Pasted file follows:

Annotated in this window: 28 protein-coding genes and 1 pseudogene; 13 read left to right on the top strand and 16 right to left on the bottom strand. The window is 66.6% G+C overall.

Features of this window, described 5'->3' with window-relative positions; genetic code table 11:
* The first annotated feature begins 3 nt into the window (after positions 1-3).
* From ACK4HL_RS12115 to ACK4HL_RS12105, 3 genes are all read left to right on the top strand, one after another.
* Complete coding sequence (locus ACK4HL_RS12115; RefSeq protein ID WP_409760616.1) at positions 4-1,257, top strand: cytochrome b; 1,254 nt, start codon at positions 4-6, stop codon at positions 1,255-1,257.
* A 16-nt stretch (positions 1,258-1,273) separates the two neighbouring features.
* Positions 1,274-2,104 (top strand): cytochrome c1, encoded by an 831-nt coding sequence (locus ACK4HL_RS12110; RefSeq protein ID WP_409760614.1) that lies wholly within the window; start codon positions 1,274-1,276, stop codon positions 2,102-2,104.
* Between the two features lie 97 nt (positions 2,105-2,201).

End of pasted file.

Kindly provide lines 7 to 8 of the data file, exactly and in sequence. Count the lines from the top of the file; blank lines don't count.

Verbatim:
* Positions 1,274-2,104 (top strand): cytochrome c1, encoded by an 831-nt coding sequence (locus ACK4HL_RS12110; RefSeq protein ID WP_409760614.1) that lies wholly within the window; start codon positions 1,274-1,276, stop codon positions 2,102-2,104.
* Between the two features lie 97 nt (positions 2,105-2,201).